Prescription by the clinic team was: functional knee lock with 20° of maximum flexion initially, unilateral bar, and spring-loaded equinus-control stirrup. During fitting several spring rates were tried, and the design found most suitable for this particular patient had a resistance moment of approximately 154 in. lbs. at 20° of flexion (Fig. 28 ).

Initial reaction to the brace was quite favorable. The patient did very well and after a short period of gait training; the amount of maximum flexion was increased to about 30°. A follow-up visit found the patient very pleased with the device. His gait was improved, and he stated he could walk with less effort and for greater distances (Fig. 29 and Fig. 30 ).

An improved version of this type of knee lock has been designed. It consists of a commercially available plunger type knee lock with tubular steel uprights modified in the following way: the flexion stop in the lower bar is replaced by a curved tubing, which houses a ball bearing, spring, and adjustment screw. When the plunger is in the "locked" position, it can travel in a slot in the tubing against spring pressure allowing knee flexion. The length of the slot determines the maximum amount of knee flexion during walking (Fig. 31 and Fig. 32 ). The upper bar was modified to permit clearance for the tubing when the "lock" is released for sitting (Fig. 33 ). The advantages of this design over the first model are compactness and spring load adjustability.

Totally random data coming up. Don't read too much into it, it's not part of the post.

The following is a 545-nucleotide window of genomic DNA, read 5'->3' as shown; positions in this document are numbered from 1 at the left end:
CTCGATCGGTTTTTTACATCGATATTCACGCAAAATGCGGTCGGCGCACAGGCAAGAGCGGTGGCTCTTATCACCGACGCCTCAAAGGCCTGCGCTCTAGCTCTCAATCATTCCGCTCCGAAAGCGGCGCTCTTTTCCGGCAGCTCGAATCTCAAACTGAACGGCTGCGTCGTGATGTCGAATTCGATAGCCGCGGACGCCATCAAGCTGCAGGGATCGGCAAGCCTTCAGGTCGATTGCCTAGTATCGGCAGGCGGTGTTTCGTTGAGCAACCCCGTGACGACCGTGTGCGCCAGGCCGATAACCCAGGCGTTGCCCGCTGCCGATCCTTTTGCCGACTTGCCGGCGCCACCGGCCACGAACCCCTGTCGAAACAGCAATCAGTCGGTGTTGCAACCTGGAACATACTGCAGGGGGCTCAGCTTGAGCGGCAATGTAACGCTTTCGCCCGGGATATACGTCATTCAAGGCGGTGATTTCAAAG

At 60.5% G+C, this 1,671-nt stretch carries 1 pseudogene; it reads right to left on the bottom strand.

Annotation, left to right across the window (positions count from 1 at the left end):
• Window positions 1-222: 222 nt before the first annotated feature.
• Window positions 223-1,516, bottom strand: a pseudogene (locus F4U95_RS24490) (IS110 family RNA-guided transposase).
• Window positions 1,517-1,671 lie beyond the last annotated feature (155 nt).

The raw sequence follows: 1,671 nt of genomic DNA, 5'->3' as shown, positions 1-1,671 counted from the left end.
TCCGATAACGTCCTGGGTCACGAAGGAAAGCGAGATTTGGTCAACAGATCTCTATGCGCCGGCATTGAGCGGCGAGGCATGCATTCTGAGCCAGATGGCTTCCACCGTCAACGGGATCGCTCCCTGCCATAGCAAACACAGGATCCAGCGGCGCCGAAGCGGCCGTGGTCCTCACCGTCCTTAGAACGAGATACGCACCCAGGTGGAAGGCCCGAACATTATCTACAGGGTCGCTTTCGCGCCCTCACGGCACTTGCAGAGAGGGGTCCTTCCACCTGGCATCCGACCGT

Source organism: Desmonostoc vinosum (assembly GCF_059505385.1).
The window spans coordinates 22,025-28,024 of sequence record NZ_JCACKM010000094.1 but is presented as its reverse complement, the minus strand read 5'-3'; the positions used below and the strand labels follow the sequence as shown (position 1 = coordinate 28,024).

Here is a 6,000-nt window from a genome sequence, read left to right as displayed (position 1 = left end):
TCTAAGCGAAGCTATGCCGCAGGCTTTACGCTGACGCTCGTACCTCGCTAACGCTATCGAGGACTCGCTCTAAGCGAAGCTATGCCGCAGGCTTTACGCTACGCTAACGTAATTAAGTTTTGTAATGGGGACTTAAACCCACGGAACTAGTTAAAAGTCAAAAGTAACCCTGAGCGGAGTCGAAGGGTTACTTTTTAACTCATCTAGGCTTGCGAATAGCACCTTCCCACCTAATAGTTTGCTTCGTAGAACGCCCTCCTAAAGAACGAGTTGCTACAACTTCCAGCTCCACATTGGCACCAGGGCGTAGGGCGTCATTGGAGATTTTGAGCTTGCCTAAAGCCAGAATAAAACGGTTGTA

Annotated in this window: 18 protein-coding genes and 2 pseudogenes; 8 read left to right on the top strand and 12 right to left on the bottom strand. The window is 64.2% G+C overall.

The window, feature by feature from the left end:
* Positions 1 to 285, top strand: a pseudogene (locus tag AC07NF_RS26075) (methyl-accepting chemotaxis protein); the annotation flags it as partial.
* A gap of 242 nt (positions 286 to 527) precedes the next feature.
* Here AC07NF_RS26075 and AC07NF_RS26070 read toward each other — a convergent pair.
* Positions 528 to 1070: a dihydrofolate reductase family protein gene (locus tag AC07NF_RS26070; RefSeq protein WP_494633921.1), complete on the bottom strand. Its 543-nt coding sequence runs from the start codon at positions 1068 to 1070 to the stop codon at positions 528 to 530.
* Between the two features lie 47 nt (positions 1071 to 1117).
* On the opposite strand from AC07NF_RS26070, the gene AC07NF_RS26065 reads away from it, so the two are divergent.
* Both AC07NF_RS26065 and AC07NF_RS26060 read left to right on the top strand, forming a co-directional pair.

The reaction of a second user, who had a flail right lower extremity due to polio and complained of back pains, was quite favorable at the time of initial fitting. He was highly pleased with the ability to flex his knee after hav'ng walked "stiff-legged" for about 18 years. The extension assist appeared to be essential since he could not walk with the device once the tension on the spring was released. It is hoped that after a period of gait training be will be able to manage the device fully. A reduction in the effort necessary for walking may reduce the back pains most likely due to the strain of the vaulting gait forced upon him by the conventional knee-lock.